Lawrence Livermore National Laboratory scientists have combined X-ray diffraction and vibrational spectroscopy measurements together with first-principle calculations to examine the high-pressure structural behavior of magnesium chloride. Magnesium chloride (MgCl2) is well known to be an effective de-icing agent, for example, in the aviation industry. Magnesium compounds, including MgCl2, also could function at extreme conditions as effective biocidal agents and work to neutralize biological weapons. The high pressure properties of these materials are important for understanding and predicting their behavior in complex chemically reactive environments such as detonations that are of interest to the Defense Threat Reduction Agency (DTRA).
The team observed an extensive stability of MgCl2 under pressure that contradicts the well-established structural systematics. The research is published in the Aug. 12 edition of Scientific Reports.
The immediate technical aim of the study was to provide equations of state (EOS) and structural phase diagrams to improve the confidence of semi-empirical thermochemical calculations predicting the products and performance of detonated chemical formulations.
“In order to determine accurate EOS data, we first conducted high-pressure X-ray diffraction measurements up to a nominal detonation pressure of 400,000 times more than our atmospheric pressure,” said Joe Zaug an LLNL physical chemist and project leader.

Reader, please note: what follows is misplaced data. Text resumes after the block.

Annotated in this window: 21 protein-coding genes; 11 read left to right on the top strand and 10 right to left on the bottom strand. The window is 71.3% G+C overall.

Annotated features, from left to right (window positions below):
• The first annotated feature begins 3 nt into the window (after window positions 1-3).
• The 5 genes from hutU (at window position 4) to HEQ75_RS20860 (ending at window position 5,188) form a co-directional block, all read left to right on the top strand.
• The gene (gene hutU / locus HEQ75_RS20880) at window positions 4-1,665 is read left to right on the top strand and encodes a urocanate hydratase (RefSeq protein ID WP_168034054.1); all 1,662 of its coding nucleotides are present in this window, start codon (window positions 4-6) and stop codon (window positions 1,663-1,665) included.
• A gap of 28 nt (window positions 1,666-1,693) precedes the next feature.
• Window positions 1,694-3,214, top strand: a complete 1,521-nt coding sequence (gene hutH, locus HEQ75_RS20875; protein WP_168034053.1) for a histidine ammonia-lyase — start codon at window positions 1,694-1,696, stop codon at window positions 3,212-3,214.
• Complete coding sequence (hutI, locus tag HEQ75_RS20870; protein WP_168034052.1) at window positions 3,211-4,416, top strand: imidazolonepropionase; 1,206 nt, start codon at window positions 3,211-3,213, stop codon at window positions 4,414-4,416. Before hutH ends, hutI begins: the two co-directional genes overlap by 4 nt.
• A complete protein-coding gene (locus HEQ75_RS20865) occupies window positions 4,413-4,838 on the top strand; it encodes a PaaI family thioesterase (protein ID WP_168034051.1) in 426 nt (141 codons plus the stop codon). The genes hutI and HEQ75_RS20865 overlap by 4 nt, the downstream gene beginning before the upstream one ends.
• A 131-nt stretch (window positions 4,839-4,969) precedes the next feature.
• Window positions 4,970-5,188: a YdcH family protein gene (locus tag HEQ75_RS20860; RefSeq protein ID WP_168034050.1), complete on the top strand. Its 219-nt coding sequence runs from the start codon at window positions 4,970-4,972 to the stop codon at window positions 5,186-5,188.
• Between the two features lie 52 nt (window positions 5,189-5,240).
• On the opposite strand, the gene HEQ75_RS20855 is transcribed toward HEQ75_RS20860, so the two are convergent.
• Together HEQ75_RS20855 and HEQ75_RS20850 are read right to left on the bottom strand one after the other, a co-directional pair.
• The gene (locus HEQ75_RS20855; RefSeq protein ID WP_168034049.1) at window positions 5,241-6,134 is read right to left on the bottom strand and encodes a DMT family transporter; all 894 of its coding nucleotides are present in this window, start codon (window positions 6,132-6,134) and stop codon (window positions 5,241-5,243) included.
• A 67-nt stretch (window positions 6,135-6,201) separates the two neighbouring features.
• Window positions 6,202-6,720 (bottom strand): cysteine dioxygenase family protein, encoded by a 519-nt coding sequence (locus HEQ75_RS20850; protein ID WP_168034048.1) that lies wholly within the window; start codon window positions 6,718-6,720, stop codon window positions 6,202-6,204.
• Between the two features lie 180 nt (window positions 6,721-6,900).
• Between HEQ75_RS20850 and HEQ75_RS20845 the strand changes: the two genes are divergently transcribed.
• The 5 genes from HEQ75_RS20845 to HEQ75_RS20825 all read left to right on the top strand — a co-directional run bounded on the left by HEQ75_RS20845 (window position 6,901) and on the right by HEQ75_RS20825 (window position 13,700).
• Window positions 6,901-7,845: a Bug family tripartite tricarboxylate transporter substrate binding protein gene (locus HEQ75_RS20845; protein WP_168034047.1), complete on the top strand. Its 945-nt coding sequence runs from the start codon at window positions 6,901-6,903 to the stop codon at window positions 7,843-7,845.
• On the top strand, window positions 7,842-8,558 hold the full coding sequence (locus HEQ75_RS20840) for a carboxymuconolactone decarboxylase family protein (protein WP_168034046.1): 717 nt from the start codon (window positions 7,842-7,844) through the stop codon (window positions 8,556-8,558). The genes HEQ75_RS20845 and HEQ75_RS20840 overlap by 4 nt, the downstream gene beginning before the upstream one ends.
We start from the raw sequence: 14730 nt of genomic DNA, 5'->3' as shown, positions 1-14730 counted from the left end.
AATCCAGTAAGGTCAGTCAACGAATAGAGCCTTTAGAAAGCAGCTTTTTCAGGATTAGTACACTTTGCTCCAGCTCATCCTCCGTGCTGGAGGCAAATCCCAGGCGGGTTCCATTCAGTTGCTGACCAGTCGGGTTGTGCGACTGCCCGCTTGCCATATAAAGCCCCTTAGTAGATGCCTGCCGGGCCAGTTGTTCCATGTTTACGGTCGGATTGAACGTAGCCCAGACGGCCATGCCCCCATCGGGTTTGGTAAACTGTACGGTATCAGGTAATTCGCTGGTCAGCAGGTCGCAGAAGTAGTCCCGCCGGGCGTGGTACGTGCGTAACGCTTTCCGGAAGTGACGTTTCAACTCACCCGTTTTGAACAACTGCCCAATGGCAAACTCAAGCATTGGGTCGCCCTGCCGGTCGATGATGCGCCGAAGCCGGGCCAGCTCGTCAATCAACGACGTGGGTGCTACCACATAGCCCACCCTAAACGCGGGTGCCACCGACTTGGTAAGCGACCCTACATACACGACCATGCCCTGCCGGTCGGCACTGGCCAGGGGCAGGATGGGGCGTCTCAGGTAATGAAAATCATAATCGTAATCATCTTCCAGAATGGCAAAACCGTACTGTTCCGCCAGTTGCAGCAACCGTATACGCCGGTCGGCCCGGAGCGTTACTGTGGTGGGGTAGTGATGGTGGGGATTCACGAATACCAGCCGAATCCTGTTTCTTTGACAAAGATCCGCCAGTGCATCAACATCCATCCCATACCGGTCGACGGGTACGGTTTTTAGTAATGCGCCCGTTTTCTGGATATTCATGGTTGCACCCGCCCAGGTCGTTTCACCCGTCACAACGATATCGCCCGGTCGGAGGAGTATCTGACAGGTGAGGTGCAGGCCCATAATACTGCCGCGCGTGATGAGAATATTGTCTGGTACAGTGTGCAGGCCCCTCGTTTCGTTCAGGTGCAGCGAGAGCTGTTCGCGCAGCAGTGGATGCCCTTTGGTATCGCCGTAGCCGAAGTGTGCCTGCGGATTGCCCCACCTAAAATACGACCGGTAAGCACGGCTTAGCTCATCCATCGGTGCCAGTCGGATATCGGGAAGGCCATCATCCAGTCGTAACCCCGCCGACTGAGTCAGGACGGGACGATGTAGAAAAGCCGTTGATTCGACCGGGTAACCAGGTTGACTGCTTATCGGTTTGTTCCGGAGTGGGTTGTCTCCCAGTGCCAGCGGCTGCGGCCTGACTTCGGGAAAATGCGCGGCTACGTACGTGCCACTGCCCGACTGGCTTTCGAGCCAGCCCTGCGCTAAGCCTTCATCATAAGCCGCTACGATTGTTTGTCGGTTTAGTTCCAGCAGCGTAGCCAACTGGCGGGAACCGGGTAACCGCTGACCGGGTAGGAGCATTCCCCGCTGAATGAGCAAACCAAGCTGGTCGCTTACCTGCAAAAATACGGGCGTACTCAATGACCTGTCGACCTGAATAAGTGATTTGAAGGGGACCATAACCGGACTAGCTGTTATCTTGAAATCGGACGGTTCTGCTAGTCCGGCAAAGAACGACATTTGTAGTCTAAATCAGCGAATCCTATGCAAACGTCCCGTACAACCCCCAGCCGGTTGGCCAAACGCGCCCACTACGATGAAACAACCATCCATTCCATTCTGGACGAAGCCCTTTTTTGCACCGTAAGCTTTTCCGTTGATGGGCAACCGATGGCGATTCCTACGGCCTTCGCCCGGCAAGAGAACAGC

“The EOS data enable the development of thermochemical prediction tools to guide the development of effective formulations to defeat bioagents,” said Sorin Bastea, the projects’ lead LLNL computational physicist.
“According to previous theoretical studies and the well-established phase diagram of high pressure compounds, MgCl2 should have transformed to a higher coordination number (more dense) and 3D connectivity structure well below 40 GPa through a first order phase transition,” said lead author Elissaios (Elis) Stavrou, an LLNL physicist.
In contrast, MgCl2 remained in a low layered structure. Even after crossing past the 1 MBar (1 million atmospheres) pressure limit, no structural phase transition was observed.
The team’s experimental results also were confirmed by first principle calculations performed by their collaborator, Assistant Professor Yansun Yao at the University of Saskatchewan. According to Yao, the surprising pressure stability is inherent and not due to a kinetic barrier.
Stavrou explained: “High pressure compounds are archetypal ionic solids and after nearly 50 years of systematic study theorists tend to suggest that these pressure dependent structures and transitions are predictable. Our results highlight the need to re-examine currently established structural systematics and to be prepared for unexpected results.”